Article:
Mr Colvin: I will ask Deputy Commissioner Phelan to come to the table. In terms of the unanswered question on notice, we have answered all of our questions on notice. I am not sure if perhaps it was a question to the department—
Senator LUDLAM: It might be held up a bit further up the line, but the parliament does not have an answer yet.
Mr Colvin: I understand that. I know we have put material on the record before. Yes, we still continue to work with Detachment 88, the counter-terrorism arm of the Indonesian National Police, in a range of matters.
CHAIR: I am told by the secretariat that you are referring to a question on notice in the Senate and not a question on notice through the estimates process.
Senator LUDLAM: Yes, that is correct.
Mr Wood: Which is why we do not have it with us.
Senator LUDLAM: In the absence of a response, though, do you want to just sketch very briefly—because we obviously are expecting a more detailed written answer down the track—in what capacity we assist this unit?
Mr Colvin: We will say what we can, and we will check the status of that question. I will hand over to Deputy Commissioner Phelan.
LEGAL AND CONSTITUTIONAL AFFAIRS LEGISLATION COMMITTEE
Mr Phelan: I think I have answered this question before this committee in the past in this place—almost exactly. I will try to remember the details. Over the years, effectively since the Bali bombings, we have provided consistent training on and off to Detachment 88. The question specifically put to us before was whether we had been involved in tactical training to their tactical alarm. The answer to that is no. But Detachment 88 has an investigative component as well. We work very closely with their investigative component. We work with them in relation to cybercrime exploitation. We work with them with investigative training. They have a hand in forensic investigations, as well, and we work very closely with them on that. We have provided them with training both in Indonesia, primarily at the Jakarta Centre for Law Enforcement Cooperation, in Semarang, which is a joint Australian and donor-funded training facility in Indonesia. That is the extent of our training with Detachment 88, and it ebbs and flows. Over some years we have given a large amount of equipment and so on, and in some years it is next to nothing.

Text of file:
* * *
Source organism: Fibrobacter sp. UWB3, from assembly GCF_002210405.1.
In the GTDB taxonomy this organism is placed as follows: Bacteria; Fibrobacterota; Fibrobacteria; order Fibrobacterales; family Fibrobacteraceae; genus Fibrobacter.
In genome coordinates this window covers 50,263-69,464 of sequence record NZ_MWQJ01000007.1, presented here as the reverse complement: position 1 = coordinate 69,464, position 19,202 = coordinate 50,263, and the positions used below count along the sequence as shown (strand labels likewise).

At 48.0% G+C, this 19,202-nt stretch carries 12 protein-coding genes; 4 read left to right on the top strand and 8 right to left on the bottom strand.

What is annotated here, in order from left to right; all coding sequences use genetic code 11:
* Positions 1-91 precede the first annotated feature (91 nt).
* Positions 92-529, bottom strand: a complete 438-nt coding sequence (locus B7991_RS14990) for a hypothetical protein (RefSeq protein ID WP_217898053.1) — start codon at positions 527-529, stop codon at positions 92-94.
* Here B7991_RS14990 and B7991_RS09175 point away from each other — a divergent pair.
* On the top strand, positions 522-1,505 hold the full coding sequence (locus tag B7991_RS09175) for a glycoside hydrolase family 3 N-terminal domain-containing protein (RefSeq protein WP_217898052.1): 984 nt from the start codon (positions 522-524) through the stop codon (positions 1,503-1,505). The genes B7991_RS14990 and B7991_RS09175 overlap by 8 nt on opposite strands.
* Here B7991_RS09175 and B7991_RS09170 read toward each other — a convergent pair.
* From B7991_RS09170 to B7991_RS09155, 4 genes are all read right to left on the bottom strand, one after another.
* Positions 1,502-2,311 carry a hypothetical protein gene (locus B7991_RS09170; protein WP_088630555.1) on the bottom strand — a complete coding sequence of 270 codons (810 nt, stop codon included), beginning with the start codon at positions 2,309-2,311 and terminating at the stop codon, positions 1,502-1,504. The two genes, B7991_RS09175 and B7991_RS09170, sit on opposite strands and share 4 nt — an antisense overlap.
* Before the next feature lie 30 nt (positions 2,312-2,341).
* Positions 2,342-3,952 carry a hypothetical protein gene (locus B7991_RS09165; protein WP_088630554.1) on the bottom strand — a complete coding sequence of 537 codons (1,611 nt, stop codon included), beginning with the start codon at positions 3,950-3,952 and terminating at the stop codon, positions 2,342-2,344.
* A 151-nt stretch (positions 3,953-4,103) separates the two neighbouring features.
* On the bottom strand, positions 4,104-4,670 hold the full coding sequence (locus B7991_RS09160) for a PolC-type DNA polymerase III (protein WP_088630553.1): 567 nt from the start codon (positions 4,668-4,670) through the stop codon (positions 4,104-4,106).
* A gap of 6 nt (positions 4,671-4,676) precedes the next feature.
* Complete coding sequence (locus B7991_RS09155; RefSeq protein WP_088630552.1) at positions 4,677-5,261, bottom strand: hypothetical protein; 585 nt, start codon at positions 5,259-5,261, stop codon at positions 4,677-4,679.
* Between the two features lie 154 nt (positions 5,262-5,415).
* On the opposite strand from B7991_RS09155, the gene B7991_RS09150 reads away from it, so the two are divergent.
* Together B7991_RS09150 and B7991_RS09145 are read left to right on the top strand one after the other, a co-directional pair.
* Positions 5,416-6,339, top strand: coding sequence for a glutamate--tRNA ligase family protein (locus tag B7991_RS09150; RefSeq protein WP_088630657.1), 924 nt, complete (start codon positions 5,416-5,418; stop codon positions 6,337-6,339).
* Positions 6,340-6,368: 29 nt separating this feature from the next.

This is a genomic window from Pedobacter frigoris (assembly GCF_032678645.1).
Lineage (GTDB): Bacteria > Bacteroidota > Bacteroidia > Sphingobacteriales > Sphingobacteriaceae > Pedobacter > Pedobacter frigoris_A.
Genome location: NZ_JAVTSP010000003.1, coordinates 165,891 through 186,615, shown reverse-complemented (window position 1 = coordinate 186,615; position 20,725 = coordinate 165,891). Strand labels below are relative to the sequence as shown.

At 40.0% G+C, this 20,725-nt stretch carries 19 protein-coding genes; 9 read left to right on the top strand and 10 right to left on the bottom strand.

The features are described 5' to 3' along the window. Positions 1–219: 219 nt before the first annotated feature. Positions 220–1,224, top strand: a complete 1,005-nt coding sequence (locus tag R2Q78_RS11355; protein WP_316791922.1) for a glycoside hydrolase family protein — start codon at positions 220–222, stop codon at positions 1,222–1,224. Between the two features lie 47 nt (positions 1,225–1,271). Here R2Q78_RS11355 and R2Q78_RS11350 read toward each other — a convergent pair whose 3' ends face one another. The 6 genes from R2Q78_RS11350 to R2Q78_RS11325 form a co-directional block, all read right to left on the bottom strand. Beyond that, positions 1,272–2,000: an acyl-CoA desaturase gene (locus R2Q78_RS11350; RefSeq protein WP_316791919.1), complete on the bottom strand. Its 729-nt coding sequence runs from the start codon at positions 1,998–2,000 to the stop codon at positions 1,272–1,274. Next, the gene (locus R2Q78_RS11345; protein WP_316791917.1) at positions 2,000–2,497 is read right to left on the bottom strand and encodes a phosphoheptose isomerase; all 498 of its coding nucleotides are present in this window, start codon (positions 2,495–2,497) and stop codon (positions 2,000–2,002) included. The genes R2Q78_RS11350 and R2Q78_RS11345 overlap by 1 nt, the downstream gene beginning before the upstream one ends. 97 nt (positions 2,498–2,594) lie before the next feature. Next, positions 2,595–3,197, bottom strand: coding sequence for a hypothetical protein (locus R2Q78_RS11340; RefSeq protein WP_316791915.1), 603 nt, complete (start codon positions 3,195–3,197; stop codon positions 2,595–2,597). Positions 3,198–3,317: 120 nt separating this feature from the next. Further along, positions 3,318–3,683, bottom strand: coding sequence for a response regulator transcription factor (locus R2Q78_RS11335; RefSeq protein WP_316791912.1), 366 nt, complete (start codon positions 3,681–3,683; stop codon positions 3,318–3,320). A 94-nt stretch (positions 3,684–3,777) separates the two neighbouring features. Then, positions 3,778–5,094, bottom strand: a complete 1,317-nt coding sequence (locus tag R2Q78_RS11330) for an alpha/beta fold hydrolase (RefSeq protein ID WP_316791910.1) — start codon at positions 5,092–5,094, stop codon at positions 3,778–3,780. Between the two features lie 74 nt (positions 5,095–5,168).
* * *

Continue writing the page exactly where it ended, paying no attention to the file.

Senator LUDLAM: We have asked on notice for a bit of detail about what kind of equipment, so I will not hold us up tonight on that. I think Detachment 88 has in past times played a very important role in counter- terrorism work, so it is obviously in Australia's interests that they are well-trained and supported.
Mr Phelan: They do. They are one of our key partners in Indonesia. There is no doubt about that.
Senator LUDLAM: How does it work when the same unit—and this is going to start sounding grimly familiar, I am afraid—is then implicated in gross human rights violations in West Papua; same guys, same unit, same training, same equipment, different mission?
Mr Phelan: We certainly do not get involved in their operations in West Papua, and—
Senator LUDLAM: We do not get involved in their operations, but we have helped build their capacity and
Mr Phelan: Not the capacity in terms of the tactical capacity we are talking about. We do talk about their investigative capacity, forensics and social media exploitation, which is relatively new.
Senator LUDLAM: I am presuming we are not then simply washing our hands if these very same individuals, and this very same unit, are then implicated in some kind of terrifying conduct in West Papua.
Mr Phelan: A very similar answer to what the commissioner gave: we do not wash our hands of anything. We are very cognisant of the equipment we deliver. We provide the training for it and it has a very specific nexus back to Australia for a specific purpose.
Senator LUDLAM: I am sure you can tell why I am raising these questions. It must be reasonably obvious where am I heading. What kind of due diligence do you do to make sure that the equipment, the training and the capacity building that we are providing to these individuals are not being thrown outside a counter-terrorism role—which I do not think there would be a person in this room who would oppose—to a role of cracking down on, torturing and disappearing pro-democracy campaigners in West Papua? It is some of the same people.
Mr Colvin: I think some of these questions are best directed towards Foreign Affairs, because they are questions that Foreign Affairs deal with on a regular basis, in terms of allegations of this nature. We are as specific and as careful as we can be, as the deputy commissioner has said, about the types of training that we provide and the equipment that we provide, to minimise the ability for it to be diverted and used in any other way. We train to our standards. We constantly work with our partners to have a standard that is very similar to what we have here in this country. We cannot be held accountable for what they are alleged to have done. It is something that we are acutely aware of and it is something that we have answered in this chamber many times.